Patients who are well hydrated and have an adequate cardiac output will compensate for these stresses and remain normotensive. Patients who are dehydrated or who do not possess the necessary cardiac output compensatory abilities will present as hypotensive. Standard medical care includes fluid administration at roughly 30ml/kg in a relative short time period. Since we artificially augment intravascular volume in this way, cardiac output is often elevated, sometimes referred to as the hyperdynamic phase of sepsis and shock. Although the cardiac output is elevated, the arterial-mixed venous oxygen is usually narrow and the blood lactate level is elevated. What is occurring is low global oxygen utilization limiting oxygen uptake in septic shock. This is termed maldistribution of blood flow. During such a fall in oxygen utilization, cardiac output adapts so that most vital organs remain perfused. Through what is known as the Frank-Starling mechanism, the cardiac output is often increased in response to the systemic vasodilation in patients with septic shock. If the cardiac output is increased or “compensated” via the Frank-Starling mechanism, then the septic shock will be masked or even missed completely if the decision is being made based solely on the basis of the mean arterial pressure.
As mentioned previously, shock is identified in most patients by hypotension and inadequate organ perfusion. Keep in mind however that this applies to most, not all. One of the problems with how we teach CDI and coding is that we utilize the “80/20 rule.” What I mean by that is we give the low-level clinicians and coders a guideline that works 80 percent of the time. In the interest of simplicity and brevity, we do not address what happens the other 20 percent of the time. When you have a rule that makes you right 80 percent of the time, you also risk being wrong 20 percent of the time.
The mechanisms related to a low cardiac output and/or low systemic vascular resistance are highly complex for a low-level clinician such as a record auditor. A patient can be relatively hypotensive, but if they are adequately perfusing and oxygenating their tissues, they are not in shock (at least, not yet). Conversely, the blood pressure can appear to be normal, but the patient is in shock if the perfusion is inadequate, oxygen utilization is reduced, or endothelial disruption is occurring at a cellular level. Due to the complex mechanisms involved in septic shock, this is more common than you might think.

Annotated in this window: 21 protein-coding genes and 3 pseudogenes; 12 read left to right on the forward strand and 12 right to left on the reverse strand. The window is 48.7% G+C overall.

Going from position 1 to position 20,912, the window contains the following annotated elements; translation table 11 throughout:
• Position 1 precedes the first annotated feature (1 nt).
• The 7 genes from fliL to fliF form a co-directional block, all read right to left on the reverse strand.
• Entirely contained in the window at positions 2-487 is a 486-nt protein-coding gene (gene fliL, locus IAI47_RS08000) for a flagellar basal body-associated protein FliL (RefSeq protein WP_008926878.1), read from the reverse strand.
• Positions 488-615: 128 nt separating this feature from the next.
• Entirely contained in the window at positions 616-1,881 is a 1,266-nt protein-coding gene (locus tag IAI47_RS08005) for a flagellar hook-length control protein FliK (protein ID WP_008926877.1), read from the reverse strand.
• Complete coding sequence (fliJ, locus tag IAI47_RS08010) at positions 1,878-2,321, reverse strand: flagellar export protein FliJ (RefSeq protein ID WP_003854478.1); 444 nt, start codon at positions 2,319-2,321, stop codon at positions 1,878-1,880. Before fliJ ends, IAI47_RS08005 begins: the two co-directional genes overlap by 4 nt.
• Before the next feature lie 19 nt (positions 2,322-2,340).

Don’t take my word for it—talk to your hospitalists, intensivists, or ICU physicians about “cryptic shock” or “compensated shock” in patients who appear to be normotensive or who are only slightly hypotensive, but who exhibit signs of organ hypo-perfusion in the presence of a rising serum lactate level above greater than 3 or 4/with acidosis. Shock is not defined by vital signs only, but is more defined on a molecular level here, with evidence of a lack of perfusion and hypoxia in the tissues and vital organs.
In conclusion, Septic shock does not occur in a vacuum. You don’t go from not having shock at 10:04 and then suddenly have shock at 10:05 (at least not septic shock). If a patient’s blood pressure finally tanks on hospital day 2 or 3, you can bet that from a clinical standpoint, the process or continuum was already occurring the day prior. We often do see the drop in blood pressure, but we oversimplify the framework so that only hypotension is the definition. We tend to ignore the myriad of real clinical situations when the hypotension might not be apparent early on. The oversimplified definition of shock as vasopressor required to maintain a MAP of 65 doesn’t come anywhere near to explaining the processes which are already occurring and which are still defined as part of the shock syndrome which often happen before the observation of a decreasing blood pressure.